This preview shows page 1. Sign up to view the full content.
Unformatted text preview: Many critics have called Cyrano a virtuoso play, saying that it was written especially to capitalize upon the sundry talents of the famous French actor, Constant Coquelin. There is, of course, a precedent for thinking that Rostand wrote Cyrano with Coquelin in mind; he had previously written La Samaritaine specifically for Sarah Bernhardt. In addition, the dedication of the play, which reads, "It was to the Soul Of CYRANO that I intended to dedicate this poem. But since that soul has been reborn in you, COQUELIN, it is to you that I dedicate it," has also been pointed to as evidence that the play is a virtuoso play. If this dedication were written prior to production or publication of the play in the hope that such flattery would entice Coquelin to play the leading role, then it may well support this view. If, on the other hand, the dedication were written after production of the play, then it is more this view....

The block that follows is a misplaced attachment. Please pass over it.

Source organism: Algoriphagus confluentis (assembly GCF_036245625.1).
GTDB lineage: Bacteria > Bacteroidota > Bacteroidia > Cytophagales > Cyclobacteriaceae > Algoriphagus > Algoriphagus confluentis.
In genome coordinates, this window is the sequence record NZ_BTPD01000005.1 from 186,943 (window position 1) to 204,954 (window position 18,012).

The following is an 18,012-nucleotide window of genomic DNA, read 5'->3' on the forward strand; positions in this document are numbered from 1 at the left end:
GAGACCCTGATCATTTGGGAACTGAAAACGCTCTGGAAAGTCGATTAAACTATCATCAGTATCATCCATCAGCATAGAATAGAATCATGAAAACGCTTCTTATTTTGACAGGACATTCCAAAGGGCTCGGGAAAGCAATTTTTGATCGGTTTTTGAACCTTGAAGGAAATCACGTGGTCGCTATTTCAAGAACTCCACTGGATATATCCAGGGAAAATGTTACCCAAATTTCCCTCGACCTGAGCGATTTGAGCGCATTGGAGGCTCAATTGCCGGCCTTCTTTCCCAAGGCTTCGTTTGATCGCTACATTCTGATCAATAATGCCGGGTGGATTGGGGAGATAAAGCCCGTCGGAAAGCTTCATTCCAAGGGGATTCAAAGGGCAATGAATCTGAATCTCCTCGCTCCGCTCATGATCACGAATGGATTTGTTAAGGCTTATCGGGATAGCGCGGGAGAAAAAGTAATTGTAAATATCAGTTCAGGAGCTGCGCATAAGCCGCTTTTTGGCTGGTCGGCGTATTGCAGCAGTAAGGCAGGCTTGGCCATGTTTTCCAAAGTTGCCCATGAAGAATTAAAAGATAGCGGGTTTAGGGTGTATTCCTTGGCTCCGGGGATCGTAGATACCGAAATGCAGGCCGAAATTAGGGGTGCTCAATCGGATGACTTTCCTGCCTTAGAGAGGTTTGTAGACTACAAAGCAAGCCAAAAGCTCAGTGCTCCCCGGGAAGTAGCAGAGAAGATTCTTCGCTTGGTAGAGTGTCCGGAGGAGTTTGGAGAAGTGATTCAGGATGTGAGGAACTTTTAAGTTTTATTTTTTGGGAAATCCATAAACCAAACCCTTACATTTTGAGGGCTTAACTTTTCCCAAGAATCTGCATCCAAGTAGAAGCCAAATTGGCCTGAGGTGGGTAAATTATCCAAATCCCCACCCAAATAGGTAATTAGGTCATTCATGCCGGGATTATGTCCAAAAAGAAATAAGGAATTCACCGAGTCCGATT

View Full Document
- Fall '11